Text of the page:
Hot Days—Cool Drinks

After lunch at Recafé (pizza with speck and mozzarella—yum!—number 4 on my list) and a long, hot, fun walk in the neighborhood near the Spanish Steps yesterday, Michael and I headed home. It was toasty, so we decided to stop in Campo de’ Fiori for a cold drink. I ordered caffe latte fredo (iced latte), Michael chose sparkling wine, and we shared a large bottle of still water. Ahhhhhh! We then settled down to watch the activities in the plaza.

Aperol Spritz

We were paying for our drinks when Michael noticed that many of the bar’s patrons were sipping a brilliant orange-colored drink with lots of ice and a slice of orange. We asked our server what it was, and she replied, “Spritz Aperol—very refreshing.” We asked what was in it, and she told us it was Aperol, prosecco, and a splash of soda or seltzer. We said, “Bring it on!” and she did. Perfetto!

The Barbieri Brothers in Padua introduced Aperol as an aperitif in 1919. Both bitter and sweet and with a low alcohol content of only 11 percent, it can be mixed into many drinks, although Aperol Spritz is the favorite, especially in Northern Italy.

If you can find a bottle in your local liquor store, make this orange-flavored recipe in a stemmed white wine glass, sit back, say ahhhhh, and celebrate the end of summer.

Aperol Spritz

2 to 3 ounces of prosecco or any sparkling wine

1-1/2 ounces of Aperol

A splash of soda water or seltzer

A slice of orange

Lots of ice

Sgroppino al Limone

Michael had another fabulous drink for dessert the first week we arrived in Rome: sgroppino al limone. Also from Northern Italy (gotta love those folks!), sgroppino is cool and frothy and perfect for sipping in hot weather. Here’s a recipe from whatscookinginamerica:

2 cups of softened lemon sorbet or gelato

2 tablespoons of vodka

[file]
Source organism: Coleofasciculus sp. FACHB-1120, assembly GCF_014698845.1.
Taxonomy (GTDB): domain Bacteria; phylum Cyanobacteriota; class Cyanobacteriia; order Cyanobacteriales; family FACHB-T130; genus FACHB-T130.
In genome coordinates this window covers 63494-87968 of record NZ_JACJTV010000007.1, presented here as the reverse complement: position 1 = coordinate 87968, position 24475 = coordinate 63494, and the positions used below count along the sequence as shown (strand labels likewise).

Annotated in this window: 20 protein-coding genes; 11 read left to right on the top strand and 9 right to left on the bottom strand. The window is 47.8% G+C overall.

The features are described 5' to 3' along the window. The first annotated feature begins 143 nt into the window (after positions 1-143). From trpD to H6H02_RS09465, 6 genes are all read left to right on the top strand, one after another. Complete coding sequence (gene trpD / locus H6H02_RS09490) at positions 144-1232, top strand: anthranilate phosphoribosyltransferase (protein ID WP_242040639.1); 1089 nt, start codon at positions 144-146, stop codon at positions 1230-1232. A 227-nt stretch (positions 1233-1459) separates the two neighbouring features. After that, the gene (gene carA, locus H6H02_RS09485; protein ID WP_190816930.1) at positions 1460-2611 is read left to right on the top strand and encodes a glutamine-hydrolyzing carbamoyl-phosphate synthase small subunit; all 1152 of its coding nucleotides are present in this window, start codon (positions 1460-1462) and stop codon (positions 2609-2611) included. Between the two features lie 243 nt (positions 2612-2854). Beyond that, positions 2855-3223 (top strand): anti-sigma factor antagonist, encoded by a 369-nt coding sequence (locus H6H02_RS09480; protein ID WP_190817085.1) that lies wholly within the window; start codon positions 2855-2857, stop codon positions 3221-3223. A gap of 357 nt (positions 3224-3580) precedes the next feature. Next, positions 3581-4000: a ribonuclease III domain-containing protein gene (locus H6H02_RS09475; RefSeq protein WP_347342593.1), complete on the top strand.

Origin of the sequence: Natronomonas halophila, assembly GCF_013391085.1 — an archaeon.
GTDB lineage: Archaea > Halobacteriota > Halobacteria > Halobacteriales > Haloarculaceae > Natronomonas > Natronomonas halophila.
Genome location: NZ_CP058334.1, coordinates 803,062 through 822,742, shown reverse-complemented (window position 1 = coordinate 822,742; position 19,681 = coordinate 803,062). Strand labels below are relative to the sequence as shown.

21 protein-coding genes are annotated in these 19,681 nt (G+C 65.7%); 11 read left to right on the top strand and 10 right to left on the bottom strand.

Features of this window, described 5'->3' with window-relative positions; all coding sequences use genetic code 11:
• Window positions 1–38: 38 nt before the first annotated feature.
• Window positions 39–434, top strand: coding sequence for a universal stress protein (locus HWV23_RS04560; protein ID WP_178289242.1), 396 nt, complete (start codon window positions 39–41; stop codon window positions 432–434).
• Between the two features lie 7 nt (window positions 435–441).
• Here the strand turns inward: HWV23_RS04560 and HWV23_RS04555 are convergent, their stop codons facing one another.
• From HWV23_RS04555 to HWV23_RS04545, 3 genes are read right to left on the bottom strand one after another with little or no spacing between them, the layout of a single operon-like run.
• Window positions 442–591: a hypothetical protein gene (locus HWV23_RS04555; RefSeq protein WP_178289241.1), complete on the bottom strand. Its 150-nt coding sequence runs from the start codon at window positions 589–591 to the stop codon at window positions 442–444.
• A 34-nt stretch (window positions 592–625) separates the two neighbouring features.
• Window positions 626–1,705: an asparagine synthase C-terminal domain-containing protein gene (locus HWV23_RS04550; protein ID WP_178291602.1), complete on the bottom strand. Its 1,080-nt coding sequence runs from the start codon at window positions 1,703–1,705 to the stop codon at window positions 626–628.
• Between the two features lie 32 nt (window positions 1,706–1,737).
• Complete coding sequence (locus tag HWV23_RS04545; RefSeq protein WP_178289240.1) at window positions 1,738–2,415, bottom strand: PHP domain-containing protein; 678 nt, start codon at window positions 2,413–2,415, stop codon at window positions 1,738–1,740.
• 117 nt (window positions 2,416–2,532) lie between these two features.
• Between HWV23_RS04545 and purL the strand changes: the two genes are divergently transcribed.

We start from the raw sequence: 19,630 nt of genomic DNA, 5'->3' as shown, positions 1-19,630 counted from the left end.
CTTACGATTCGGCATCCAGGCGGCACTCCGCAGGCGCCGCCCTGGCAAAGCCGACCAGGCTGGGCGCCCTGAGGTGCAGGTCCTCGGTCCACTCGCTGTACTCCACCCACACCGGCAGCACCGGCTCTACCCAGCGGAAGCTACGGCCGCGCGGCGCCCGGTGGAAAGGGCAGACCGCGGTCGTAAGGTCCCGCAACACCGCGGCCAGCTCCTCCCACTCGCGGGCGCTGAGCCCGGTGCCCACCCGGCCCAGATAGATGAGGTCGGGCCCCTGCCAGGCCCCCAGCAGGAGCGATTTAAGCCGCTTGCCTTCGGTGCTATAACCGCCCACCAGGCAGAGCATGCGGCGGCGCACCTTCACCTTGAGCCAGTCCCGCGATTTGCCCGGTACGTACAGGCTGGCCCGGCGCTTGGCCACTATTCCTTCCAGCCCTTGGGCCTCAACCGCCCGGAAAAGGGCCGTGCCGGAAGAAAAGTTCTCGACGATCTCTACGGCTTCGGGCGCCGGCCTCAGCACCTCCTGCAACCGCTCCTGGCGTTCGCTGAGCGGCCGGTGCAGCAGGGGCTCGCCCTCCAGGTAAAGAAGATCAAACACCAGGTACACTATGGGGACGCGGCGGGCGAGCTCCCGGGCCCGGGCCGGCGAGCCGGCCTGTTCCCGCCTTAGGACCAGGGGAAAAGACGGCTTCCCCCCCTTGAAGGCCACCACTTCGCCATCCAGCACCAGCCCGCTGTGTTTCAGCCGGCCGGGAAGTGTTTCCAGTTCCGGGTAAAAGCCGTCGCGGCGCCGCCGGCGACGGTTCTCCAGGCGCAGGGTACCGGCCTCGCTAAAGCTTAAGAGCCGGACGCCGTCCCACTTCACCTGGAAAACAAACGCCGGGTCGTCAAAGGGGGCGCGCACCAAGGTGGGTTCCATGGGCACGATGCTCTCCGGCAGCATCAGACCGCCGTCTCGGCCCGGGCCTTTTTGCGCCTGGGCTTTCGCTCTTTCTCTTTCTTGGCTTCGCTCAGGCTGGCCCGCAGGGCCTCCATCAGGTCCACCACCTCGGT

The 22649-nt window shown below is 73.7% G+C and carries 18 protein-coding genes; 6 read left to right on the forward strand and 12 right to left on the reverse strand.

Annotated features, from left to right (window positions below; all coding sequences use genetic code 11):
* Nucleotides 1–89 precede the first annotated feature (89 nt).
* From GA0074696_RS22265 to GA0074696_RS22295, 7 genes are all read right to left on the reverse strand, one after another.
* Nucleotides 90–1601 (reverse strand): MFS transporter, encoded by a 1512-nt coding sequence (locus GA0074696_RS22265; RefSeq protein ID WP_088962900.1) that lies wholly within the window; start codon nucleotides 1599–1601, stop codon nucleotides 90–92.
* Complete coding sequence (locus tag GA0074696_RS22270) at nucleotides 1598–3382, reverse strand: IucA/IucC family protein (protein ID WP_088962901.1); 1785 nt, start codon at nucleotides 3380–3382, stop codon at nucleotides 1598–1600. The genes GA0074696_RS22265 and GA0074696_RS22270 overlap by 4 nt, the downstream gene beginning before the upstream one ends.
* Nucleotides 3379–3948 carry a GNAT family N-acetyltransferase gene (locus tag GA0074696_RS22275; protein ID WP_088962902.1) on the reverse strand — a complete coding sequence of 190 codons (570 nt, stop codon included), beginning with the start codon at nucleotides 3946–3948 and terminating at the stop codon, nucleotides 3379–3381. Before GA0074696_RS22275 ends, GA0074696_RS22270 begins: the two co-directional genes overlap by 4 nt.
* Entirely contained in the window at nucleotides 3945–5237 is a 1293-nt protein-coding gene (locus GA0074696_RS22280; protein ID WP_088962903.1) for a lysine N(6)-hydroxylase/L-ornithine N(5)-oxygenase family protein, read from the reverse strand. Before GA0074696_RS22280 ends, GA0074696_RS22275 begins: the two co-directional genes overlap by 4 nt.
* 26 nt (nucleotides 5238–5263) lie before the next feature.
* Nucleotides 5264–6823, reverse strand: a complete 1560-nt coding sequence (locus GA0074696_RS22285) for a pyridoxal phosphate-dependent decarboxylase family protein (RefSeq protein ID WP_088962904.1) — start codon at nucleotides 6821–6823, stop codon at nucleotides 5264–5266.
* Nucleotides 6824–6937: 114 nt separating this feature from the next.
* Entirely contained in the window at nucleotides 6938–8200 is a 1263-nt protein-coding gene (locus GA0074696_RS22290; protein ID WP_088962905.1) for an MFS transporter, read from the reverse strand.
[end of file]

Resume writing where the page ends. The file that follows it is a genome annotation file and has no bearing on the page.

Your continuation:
1/3 cup of sparkling wine or prosecco

Zest of one lemon

In a bowl, whisk the sorbet until smooth. Gradually (and quickly) whisk in the vodka and sparkling wine BY HAND. If you use a blender, you will melt the ingredients. Serve immediately in chilled champagne flutes, tall glasses, or goblets, and sprinkle lemon zest on top. Sgroppino will separate if left standing. Makes four servings.

Sanbittèr Rosso

Sanbittèr Rosso woman

Sanbittèr Rosso

My favorite drink, however, is one I’ve never tasted. I was having a cappuccino at the bar on Piazza Farnese one morning last week when I spotted a fascinating older woman at the table in front of me. She was drinking a bright red drink (without ice); “working” a crossword puzzle, although I didn’t see her enter even one letter; smoking a cigarette; eating olives; and talking on her cell phone. If you’ve been following my blog, you know that I find the smallest things hugely entertaining, and I couldn’t take my eyes off of her. I thought the drink might be Campari, but my server said it was Sanbittèr Rosso, a nonalcoholic drink made by San Pellegrino. Apparently it has a light, bitter taste, and I’ll try it next time I visit the bar. If I like it, I’ll let you know.

Ciao!

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5 Responses to Hot Days—Cool Drinks

  1. Chris Windheuser says:

    You should also try my favorite Italian soda – San Pelligrino “Chino” which comes in a black colored can. It’s flavored with “chinnoto” which is some kind of citrus but tastes like an herbal liquor without alcohol. San Pelligrino also seems to make a Sanbittèr (bitters) flavor.

    • Karen Eggert says:

      Where do you find these? Bar, Trader Joes?

      • skdyer7 says:

        A voice from the distant past! Hi, Karen! It’s so good to hear from you!!!

        In Italy you can find them in grocery stores. They’re nonalcoholic, so you might find them in grocery stores in the US as well. I simply don’t know. I didn’t know they existed before now, so I wasn’t looking for them. Let me know if (where) you find them.

  2. Karen Eggert says:

    And you take her photo? Didn’t she notice ? You must be rather sly with that camera.

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